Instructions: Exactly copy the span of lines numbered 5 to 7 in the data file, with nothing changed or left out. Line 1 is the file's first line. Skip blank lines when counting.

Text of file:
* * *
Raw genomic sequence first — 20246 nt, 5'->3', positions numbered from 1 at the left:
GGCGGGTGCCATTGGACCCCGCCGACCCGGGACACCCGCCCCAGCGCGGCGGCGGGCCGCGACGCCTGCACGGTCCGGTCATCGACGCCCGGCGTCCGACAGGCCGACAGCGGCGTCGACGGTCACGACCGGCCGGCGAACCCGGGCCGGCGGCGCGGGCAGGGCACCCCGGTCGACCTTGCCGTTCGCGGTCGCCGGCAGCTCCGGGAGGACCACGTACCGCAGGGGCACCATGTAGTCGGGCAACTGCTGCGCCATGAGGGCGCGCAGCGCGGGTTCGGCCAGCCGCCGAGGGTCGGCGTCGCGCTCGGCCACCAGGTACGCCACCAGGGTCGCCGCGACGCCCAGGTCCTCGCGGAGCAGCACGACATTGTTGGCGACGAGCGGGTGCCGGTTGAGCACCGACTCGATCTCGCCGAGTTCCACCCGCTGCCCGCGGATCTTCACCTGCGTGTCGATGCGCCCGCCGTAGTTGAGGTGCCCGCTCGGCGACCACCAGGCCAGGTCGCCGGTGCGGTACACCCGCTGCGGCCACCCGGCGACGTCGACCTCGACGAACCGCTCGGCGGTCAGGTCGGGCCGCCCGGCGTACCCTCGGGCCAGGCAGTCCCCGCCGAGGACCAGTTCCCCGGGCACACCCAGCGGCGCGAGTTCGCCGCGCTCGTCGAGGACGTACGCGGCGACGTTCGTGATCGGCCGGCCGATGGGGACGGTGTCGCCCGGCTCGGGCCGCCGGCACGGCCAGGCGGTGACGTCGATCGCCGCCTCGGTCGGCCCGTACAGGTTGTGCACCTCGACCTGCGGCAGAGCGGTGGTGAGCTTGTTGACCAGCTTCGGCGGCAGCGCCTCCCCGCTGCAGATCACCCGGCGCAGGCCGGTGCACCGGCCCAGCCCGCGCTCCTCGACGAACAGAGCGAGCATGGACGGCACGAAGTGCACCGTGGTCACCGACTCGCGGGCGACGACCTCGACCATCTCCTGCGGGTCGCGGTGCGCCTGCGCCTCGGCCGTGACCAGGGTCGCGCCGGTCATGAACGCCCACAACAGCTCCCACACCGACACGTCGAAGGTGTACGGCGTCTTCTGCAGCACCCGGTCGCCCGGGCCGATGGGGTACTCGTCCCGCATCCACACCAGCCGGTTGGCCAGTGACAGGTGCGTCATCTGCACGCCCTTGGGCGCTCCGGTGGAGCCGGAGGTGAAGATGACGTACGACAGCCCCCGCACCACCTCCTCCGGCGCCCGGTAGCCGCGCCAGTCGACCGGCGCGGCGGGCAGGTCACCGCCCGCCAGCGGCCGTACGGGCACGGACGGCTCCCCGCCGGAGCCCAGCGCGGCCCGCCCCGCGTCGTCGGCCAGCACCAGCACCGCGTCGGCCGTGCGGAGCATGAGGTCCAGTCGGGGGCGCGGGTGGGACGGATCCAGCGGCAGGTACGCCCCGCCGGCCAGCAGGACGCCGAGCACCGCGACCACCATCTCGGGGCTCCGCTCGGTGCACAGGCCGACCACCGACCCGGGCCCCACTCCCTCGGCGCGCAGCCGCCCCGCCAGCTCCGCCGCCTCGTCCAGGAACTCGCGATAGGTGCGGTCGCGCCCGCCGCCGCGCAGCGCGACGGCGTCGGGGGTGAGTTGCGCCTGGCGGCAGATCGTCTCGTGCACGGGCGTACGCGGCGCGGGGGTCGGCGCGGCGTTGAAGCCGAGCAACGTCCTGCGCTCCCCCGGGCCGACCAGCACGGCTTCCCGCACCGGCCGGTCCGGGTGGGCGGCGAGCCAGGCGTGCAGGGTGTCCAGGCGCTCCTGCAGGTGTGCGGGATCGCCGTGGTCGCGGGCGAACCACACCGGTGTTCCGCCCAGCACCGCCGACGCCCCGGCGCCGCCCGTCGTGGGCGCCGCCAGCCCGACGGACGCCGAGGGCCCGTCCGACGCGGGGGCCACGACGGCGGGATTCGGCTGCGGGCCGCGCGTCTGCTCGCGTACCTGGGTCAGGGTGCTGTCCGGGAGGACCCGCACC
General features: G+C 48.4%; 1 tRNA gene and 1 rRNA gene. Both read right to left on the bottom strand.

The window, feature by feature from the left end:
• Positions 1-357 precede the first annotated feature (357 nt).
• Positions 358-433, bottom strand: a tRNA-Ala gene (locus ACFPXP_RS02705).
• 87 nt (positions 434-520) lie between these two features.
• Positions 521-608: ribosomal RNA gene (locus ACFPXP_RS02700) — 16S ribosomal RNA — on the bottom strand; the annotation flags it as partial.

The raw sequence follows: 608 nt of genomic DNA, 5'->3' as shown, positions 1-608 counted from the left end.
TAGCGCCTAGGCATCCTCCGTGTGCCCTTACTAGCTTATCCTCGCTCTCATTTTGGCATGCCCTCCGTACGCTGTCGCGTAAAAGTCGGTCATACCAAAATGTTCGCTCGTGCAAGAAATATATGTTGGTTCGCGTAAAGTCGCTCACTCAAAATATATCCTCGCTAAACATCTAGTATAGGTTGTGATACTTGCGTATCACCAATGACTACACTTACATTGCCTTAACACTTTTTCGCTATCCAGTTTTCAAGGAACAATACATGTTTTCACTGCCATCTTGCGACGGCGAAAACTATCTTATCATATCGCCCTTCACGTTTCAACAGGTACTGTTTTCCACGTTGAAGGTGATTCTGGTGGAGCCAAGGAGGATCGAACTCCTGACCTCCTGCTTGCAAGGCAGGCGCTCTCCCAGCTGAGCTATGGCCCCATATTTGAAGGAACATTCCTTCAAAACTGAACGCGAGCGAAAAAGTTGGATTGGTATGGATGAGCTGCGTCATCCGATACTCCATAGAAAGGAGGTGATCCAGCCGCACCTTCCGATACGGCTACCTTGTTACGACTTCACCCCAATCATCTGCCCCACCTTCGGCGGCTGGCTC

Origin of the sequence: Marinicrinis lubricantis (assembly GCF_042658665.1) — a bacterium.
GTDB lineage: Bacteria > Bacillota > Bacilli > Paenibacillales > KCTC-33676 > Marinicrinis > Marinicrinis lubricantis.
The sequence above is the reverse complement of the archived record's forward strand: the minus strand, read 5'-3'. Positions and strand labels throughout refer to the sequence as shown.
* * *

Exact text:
• Positions 1-357 precede the first annotated feature (357 nt).
• Positions 358-433, bottom strand: a tRNA-Ala gene (locus ACFPXP_RS02705).
• 87 nt (positions 434-520) lie between these two features.